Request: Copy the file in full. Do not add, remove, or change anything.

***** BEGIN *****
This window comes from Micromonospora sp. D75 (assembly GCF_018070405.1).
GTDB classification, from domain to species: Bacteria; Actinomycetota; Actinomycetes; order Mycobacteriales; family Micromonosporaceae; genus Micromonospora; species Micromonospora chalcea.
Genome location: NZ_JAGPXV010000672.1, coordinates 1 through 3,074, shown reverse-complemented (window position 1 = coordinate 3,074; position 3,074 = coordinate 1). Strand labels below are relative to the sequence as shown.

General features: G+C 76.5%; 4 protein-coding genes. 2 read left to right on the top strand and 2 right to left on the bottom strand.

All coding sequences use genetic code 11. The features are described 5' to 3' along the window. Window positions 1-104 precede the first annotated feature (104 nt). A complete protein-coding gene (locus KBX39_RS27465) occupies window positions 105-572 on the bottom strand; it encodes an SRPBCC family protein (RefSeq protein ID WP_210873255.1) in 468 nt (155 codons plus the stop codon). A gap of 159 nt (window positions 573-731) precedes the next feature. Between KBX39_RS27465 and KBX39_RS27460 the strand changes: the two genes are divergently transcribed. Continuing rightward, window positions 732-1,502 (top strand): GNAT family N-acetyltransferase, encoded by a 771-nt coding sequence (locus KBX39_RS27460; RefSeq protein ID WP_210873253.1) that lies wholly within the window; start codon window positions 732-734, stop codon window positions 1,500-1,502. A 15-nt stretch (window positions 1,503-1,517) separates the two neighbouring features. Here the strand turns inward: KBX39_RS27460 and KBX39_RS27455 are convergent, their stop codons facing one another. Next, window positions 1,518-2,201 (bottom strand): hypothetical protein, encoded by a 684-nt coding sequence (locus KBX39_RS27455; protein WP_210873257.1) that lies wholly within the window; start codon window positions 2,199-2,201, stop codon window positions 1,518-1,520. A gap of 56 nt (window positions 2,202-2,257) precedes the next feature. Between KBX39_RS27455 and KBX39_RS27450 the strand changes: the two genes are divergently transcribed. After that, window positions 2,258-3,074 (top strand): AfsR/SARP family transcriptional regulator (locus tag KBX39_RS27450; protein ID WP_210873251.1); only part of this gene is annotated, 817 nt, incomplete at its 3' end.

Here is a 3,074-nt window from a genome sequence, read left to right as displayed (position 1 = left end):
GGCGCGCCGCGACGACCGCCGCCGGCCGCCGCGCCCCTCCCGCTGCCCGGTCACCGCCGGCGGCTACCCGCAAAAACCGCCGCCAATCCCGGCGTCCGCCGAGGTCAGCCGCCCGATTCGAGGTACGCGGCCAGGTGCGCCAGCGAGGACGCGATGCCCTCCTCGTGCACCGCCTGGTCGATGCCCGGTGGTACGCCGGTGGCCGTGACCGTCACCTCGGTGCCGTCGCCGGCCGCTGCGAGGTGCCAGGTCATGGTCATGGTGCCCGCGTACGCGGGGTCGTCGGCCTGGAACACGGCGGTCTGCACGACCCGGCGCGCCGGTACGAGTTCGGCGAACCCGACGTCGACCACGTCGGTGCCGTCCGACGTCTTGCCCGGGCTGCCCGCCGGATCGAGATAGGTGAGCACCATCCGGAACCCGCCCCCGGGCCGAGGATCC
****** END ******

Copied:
This window comes from Micromonospora sp. D75 (assembly GCF_018070405.1).
GTDB classification, from domain to species: Bacteria; Actinomycetota; Actinomycetes; order Mycobacteriales; family Micromonosporaceae; genus Micromonospora; species Micromonospora chalcea.
Genome location: NZ_JAGPXV010000672.1, coordinates 1 through 3,074, shown reverse-complemented (window position 1 = coordinate 3,074; position 3,074 = coordinate 1). Strand labels below are relative to the sequence as shown.

General features: G+C 76.5%; 4 protein-coding genes. 2 read left to right on the top strand and 2 right to left on the bottom strand.

All coding sequences use genetic code 11. The features are described 5' to 3' along the window. Window positions 1-104 precede the first annotated feature (104 nt). A complete protein-coding gene (locus KBX39_RS27465) occupies window positions 105-572 on the bottom strand; it encodes an SRPBCC family protein (RefSeq protein ID WP_210873255.1) in 468 nt (155 codons plus the stop codon). A gap of 159 nt (window positions 573-731) precedes the next feature. Between KBX39_RS27465 and KBX39_RS27460 the strand changes: the two genes are divergently transcribed. Continuing rightward, window positions 732-1,502 (top strand): GNAT family N-acetyltransferase, encoded by a 771-nt coding sequence (locus KBX39_RS27460; RefSeq protein ID WP_210873253.1) that lies wholly within the window; start codon window positions 732-734, stop codon window positions 1,500-1,502. A 15-nt stretch (window positions 1,503-1,517) separates the two neighbouring features. Here the strand turns inward: KBX39_RS27460 and KBX39_RS27455 are convergent, their stop codons facing one another. Next, window positions 1,518-2,201 (bottom strand): hypothetical protein, encoded by a 684-nt coding sequence (locus KBX39_RS27455; protein WP_210873257.1) that lies wholly within the window; start codon window positions 2,199-2,201, stop codon window positions 1,518-1,520. A gap of 56 nt (window positions 2,202-2,257) precedes the next feature. Between KBX39_RS27455 and KBX39_RS27450 the strand changes: the two genes are divergently transcribed. After that, window positions 2,258-3,074 (top strand): AfsR/SARP family transcriptional regulator (locus tag KBX39_RS27450; protein ID WP_210873251.1); only part of this gene is annotated, 817 nt, incomplete at its 3' end.

Here is a 3,074-nt window from a genome sequence, read left to right as displayed (position 1 = left end):
GGCGCGCCGCGACGACCGCCGCCGGCCGCCGCGCCCCTCCCGCTGCCCGGTCACCGCCGGCGGCTACCCGCAAAAACCGCCGCCAATCCCGGCGTCCGCCGAGGTCAGCCGCCCGATTCGAGGTACGCGGCCAGGTGCGCCAGCGAGGACGCGATGCCCTCCTCGTGCACCGCCTGGTCGATGCCCGGTGGTACGCCGGTGGCCGTGACCGTCACCTCGGTGCCGTCGCCGGCCGCTGCGAGGTGCCAGGTCATGGTCATGGTGCCCGCGTACGCGGGGTCGTCGGCCTGGAACACGGCGGTCTGCACGACCCGGCGCGCCGGTACGAGTTCGGCGAACCCGACGTCGACCACGTCGGTGCCGTCCGACGTCTTGCCCGGGCTGCCCGCCGGATCGAGATAGGTGAGCACCATCCGGAACCCGCCCCCGGGCCGAGGATCC